Harry Potter and the Half Blood Prince (2009)

Posted: June 9, 2010 in Movie Reviews
Tags: , , , , , , , , , ,

Director: David Yates

Cast: Daniel Radcliffe, Michael Gambon, Rupert Grint, Emma Watson, Jim Broadbent, Tom Felton and Alan Rickman

Following the success of Harry Potter and the Order of the Phoenix director David Yates returns at the helm, directing the sixth installment of the series. The mix of comedy, romance, drama, and adventure into one, makes it marvelous and great fun to watch. It might just be the best Harry Potter film yet.

The film kicks off with a dizzying sequence where the Death Eaters attack central London resulting in the crashing of the Millennium Bridge into Thames. Then on, the main plot focus is Dumbledore (Gambon) luring former potions professor Horace Slughorn (Broadbent) back to Hogwarts so Harry (Radcliffe) can dislodge a key clue regarding the Dark Lord from the professor’s resistant mind. Slughorn taught Tom Riddle, who transformed into Lord Voldemort, and only he knows critical information crucial to unlocking the Dark Lord’s defenses. Meanwhile Draco Malfoy (Felton) is experimenting with a Vanishing Cabinet in Hogwarts’ attic while Professor Severus Snape (Rickman) makes an unbreakable vow.

Once back at Hogwarts in the sixth year, Harry finds a book on potions that has copious handwritten notes by ‘The Half Blood Prince’, which he uses. Harry’s newfound ‘skill’ at potion making draws the attention of professor Slughorn. There’s also a subplot where Harry along with his pals for eternity, Ron (Grint) and Hermione (Watson), are in battle with a powerful force – teenage hormones.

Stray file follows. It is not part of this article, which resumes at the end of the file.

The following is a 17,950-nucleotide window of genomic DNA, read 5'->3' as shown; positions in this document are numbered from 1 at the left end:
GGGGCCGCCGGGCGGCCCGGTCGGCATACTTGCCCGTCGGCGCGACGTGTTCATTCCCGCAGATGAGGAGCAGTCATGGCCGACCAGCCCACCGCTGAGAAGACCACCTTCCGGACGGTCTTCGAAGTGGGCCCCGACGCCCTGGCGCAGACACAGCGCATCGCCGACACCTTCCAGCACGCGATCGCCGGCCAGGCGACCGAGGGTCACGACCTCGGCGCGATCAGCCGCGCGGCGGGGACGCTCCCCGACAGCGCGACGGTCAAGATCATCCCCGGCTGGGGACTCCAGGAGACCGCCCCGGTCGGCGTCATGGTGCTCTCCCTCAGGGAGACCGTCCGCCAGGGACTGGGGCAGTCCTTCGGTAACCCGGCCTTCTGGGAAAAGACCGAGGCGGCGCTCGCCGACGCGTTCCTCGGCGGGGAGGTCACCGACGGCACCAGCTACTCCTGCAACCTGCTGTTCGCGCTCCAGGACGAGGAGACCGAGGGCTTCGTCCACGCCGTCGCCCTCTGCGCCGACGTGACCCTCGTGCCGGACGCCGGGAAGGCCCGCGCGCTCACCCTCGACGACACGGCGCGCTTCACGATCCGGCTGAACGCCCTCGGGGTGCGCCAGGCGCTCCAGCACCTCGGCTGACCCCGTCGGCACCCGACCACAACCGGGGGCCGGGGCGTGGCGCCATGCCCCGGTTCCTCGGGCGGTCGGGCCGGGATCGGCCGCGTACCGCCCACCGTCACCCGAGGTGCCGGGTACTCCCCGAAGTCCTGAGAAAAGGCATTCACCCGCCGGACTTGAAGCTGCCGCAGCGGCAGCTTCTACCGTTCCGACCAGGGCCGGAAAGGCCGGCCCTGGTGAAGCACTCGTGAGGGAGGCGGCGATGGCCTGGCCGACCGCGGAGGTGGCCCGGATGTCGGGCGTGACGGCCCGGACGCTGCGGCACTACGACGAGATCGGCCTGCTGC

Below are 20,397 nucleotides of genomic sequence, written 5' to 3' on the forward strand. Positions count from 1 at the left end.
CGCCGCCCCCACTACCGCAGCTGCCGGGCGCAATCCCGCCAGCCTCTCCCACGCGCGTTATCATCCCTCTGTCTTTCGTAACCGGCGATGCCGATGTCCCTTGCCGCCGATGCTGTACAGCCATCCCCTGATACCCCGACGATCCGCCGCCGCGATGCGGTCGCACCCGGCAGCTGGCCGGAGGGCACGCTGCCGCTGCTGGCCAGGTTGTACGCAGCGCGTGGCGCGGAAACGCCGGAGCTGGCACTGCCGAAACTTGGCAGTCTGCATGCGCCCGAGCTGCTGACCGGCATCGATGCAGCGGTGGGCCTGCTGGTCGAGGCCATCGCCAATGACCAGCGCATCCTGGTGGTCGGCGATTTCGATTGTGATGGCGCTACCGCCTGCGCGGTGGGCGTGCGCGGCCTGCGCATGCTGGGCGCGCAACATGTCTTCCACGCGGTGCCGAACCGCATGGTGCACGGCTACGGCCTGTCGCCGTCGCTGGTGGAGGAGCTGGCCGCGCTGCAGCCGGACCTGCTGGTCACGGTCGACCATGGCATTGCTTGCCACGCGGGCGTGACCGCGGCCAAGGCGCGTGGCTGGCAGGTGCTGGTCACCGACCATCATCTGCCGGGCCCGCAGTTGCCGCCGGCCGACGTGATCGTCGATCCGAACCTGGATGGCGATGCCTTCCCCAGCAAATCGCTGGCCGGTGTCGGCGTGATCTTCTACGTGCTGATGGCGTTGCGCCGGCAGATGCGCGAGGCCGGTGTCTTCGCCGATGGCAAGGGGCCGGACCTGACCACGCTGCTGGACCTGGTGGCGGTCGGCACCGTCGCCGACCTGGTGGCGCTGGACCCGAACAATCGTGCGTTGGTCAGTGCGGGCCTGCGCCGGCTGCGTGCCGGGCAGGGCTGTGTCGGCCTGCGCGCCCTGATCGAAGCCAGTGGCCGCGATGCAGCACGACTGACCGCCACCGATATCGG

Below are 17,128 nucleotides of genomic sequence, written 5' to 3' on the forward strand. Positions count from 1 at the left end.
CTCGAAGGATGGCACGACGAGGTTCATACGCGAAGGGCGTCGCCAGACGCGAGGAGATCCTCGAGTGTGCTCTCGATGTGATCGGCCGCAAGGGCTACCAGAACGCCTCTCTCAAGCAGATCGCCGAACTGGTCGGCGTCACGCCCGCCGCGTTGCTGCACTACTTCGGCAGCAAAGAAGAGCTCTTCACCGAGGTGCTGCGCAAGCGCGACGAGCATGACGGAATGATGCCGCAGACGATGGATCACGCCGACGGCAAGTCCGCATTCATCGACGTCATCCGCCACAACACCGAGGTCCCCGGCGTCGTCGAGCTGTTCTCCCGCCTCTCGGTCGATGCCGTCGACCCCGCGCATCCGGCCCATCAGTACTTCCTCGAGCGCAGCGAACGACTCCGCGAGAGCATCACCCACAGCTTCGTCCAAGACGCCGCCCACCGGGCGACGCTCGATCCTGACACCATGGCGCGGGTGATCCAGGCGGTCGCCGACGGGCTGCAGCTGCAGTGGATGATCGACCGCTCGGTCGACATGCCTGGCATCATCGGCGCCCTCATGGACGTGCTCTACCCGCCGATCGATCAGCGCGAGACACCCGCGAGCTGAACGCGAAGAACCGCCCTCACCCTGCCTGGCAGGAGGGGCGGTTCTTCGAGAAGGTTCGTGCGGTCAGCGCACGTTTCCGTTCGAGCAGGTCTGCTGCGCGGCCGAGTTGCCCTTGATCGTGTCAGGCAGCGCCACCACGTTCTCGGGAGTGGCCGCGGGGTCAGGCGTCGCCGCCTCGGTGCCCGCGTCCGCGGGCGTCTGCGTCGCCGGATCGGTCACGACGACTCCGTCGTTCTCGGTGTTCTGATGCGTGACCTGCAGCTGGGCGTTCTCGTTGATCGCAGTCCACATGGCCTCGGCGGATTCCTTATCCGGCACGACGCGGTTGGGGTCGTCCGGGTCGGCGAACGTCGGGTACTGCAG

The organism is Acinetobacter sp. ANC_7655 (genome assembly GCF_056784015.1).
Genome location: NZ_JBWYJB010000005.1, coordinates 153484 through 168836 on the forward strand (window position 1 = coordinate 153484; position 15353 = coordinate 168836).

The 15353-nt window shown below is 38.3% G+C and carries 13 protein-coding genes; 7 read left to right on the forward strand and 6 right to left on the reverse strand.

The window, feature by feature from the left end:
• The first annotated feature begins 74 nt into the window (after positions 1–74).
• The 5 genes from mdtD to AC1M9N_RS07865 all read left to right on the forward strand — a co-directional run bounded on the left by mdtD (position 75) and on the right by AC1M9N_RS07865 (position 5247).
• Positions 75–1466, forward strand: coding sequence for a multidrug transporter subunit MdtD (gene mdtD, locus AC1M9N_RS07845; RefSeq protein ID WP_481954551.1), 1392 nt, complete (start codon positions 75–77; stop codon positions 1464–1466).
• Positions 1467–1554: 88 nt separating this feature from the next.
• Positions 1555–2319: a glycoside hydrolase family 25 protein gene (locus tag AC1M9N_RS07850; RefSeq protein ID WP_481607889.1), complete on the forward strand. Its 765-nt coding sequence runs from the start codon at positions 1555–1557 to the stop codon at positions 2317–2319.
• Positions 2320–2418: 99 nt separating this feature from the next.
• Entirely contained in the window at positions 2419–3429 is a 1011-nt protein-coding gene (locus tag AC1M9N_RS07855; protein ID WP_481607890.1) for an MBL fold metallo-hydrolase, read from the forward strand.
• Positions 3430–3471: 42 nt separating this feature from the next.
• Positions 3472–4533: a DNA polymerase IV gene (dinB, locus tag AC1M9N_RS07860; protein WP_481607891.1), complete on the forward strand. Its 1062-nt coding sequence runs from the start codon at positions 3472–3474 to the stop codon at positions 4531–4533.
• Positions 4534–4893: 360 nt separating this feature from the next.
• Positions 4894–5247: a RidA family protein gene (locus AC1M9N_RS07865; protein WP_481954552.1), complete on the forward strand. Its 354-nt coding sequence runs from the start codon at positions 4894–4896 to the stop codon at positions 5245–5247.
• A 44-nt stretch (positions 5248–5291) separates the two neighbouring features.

The acting in this film than in the earlier ones is better in quality because of the maturity of all the actors in the film. Grint shows a keen sense of comic timing as Ron. Especially the scene where he consumes the love potion is hilarious. She looks wiser Beautiful Watson engagingly deepens her version of Hermione. But best of all is Radcliffe playing Harry as he delivers the best performance so far playing this character. Gambon does solid work in the vital role of Dumbledore, as he injects humanity to the character. The pick of the acting is Broadbent’s performance as it holds the film together beautifully.

David Yates does a stylish and ingenious job with the direction as several scenes stand out in this film. Watch out for the scene when Dumbledore and Harry travel together into the caves in search of a secret. The CGI work is stellar and the sequence looks magnificent visually. The cinematography sets the tone for the whole movie right from the start, and turns the series in an even darker direction.

Die-hard fans of the books will surely complain about some deletions, especially the showdown of the good and evil in the climax, which has been cut down from a major portion in the novel to only a few minutes worth of screen time. But you will realise that this is a difficult book to adapt as it is setting up a platform for the action packed final chapter of the series which will be made into two films.

This film combines a lot of genres and makes the film feel more real and more magnificent than the others. And when it ends, you just can’t wait for the next two to release.

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